LOUISVILLE, Ky. (WDRB) -- Getting outside and grilling is a great way to celebrate Independence Day, but it's important to take some safety precautions to keep your family healthy. 

According to the Centers for Disease Control and Prevention, 1 in 6 Americans suffer from a foodborne illness each year. That's 48 million people across the country. 

Experts say food poisoning cases can spike when the weather gets warmer.  That's because foodborne bacteria thrive and multiply more quickly in warmer temperatures.

"It's really important to pay attention to safe food preparation when we're indoors, but even more so when we're outdoors because of that temperature change,” Jenita Lyons, Wellness Manager for Norton Children’s Prevention and Wellness, said. 

After you fire up the grill, be sure to put cooked food on a clean plate. If you put it back on one that held raw meat, you could contaminate your food. 

"We want to keep raw foods away from ready to eat foods and keep those surfaces separated,” Lyons said. 

It’s also imperative to make sure your meat is cooked at the correct temperature.  Lyons says burgers should be cooked to an internal temperature of 160 degrees and poultry should be cooked to 165 degrees.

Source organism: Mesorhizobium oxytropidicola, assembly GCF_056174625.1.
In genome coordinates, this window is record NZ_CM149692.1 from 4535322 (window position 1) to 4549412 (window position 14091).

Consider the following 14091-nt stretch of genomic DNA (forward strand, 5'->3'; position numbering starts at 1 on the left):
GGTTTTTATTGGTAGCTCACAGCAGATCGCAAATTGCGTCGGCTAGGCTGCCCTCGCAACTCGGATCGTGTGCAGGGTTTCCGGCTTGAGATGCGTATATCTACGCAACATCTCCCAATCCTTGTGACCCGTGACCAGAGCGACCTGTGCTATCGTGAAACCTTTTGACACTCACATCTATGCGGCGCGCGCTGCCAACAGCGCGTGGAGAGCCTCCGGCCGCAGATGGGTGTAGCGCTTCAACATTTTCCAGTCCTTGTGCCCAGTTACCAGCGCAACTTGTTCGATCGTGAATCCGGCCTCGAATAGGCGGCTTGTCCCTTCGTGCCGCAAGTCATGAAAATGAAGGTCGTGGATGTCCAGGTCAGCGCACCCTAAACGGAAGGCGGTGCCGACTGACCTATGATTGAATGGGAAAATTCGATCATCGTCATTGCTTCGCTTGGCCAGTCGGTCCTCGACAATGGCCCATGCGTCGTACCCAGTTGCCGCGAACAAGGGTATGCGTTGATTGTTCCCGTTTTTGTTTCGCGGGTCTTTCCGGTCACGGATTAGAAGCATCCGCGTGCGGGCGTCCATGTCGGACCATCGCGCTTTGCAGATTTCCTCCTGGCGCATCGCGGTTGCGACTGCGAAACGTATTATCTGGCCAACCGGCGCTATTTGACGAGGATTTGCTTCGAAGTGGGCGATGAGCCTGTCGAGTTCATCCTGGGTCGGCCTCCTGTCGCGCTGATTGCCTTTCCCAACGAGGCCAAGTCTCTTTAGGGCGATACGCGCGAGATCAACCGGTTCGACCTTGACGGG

Bacteria thrive when food is left out for too long. Once you serve up those burgers, remember to put the food away. Generally food should not be left unrefrigerated for more than two hours.

However, when the temperature outside reaches 90 degrees or above food must be stored within one hour to prevent contamination. If you're not sure how long food has been sitting out in the sun, Lyons has some advice. 

"If you're in doubt,  go ahead and throw it out,” she said. 

Nausea, vomiting, diarrhea, and headache are all symptoms of food borne illness. Lyons says these symptoms pose a major risk of dehydration. 

"If those symptoms persist for more than 12 hours it's recommended to go ahead and call the doctor,” Lyons said. 

If you still have questions, you can download the USDA's Food Keeper app or visit www.foodsafety.gov. You can also call the USDA Meat and Poultry Hotline at (1-888-674-6854) Monday through Friday, from 10 a.m. to 6 p.m. ET. 

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